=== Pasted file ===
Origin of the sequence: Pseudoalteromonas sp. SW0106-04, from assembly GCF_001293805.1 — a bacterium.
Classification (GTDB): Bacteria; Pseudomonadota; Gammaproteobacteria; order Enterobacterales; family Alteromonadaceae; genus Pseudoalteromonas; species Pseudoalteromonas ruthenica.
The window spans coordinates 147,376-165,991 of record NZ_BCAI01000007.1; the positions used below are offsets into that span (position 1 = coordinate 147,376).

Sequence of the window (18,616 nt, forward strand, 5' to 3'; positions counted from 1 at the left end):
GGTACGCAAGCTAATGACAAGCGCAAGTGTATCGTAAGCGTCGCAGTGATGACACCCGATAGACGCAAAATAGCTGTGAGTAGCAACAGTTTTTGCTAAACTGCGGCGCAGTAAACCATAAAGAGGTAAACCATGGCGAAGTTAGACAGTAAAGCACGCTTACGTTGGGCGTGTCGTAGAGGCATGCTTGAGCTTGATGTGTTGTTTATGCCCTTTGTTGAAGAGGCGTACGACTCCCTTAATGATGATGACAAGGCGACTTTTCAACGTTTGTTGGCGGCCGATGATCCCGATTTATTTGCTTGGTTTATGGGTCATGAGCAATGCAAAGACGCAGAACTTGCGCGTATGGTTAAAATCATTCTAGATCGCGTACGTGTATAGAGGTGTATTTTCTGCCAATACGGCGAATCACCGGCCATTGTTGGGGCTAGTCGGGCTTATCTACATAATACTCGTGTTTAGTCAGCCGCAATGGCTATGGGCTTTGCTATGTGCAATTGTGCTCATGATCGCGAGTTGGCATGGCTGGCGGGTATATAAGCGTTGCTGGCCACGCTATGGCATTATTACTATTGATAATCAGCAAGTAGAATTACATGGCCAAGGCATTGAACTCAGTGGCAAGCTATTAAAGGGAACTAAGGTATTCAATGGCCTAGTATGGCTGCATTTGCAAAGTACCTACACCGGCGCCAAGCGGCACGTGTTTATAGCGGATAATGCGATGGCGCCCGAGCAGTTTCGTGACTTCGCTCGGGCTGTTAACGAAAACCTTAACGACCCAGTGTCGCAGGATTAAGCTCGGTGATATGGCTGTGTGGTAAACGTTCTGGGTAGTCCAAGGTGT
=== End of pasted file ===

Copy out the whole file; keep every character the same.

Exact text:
Origin of the sequence: Pseudoalteromonas sp. SW0106-04, from assembly GCF_001293805.1 — a bacterium.
Classification (GTDB): Bacteria; Pseudomonadota; Gammaproteobacteria; order Enterobacterales; family Alteromonadaceae; genus Pseudoalteromonas; species Pseudoalteromonas ruthenica.
The window spans coordinates 147,376-165,991 of record NZ_BCAI01000007.1; the positions used below are offsets into that span (position 1 = coordinate 147,376).

Sequence of the window (18,616 nt, forward strand, 5' to 3'; positions counted from 1 at the left end):
GGTACGCAAGCTAATGACAAGCGCAAGTGTATCGTAAGCGTCGCAGTGATGACACCCGATAGACGCAAAATAGCTGTGAGTAGCAACAGTTTTTGCTAAACTGCGGCGCAGTAAACCATAAAGAGGTAAACCATGGCGAAGTTAGACAGTAAAGCACGCTTACGTTGGGCGTGTCGTAGAGGCATGCTTGAGCTTGATGTGTTGTTTATGCCCTTTGTTGAAGAGGCGTACGACTCCCTTAATGATGATGACAAGGCGACTTTTCAACGTTTGTTGGCGGCCGATGATCCCGATTTATTTGCTTGGTTTATGGGTCATGAGCAATGCAAAGACGCAGAACTTGCGCGTATGGTTAAAATCATTCTAGATCGCGTACGTGTATAGAGGTGTATTTTCTGCCAATACGGCGAATCACCGGCCATTGTTGGGGCTAGTCGGGCTTATCTACATAATACTCGTGTTTAGTCAGCCGCAATGGCTATGGGCTTTGCTATGTGCAATTGTGCTCATGATCGCGAGTTGGCATGGCTGGCGGGTATATAAGCGTTGCTGGCCACGCTATGGCATTATTACTATTGATAATCAGCAAGTAGAATTACATGGCCAAGGCATTGAACTCAGTGGCAAGCTATTAAAGGGAACTAAGGTATTCAATGGCCTAGTATGGCTGCATTTGCAAAGTACCTACACCGGCGCCAAGCGGCACGTGTTTATAGCGGATAATGCGATGGCGCCCGAGCAGTTTCGTGACTTCGCTCGGGCTGTTAACGAAAACCTTAACGACCCAGTGTCGCAGGATTAAGCTCGGTGATATGGCTGTGTGGTAAACGTTCTGGGTAGTCCAAGGTGT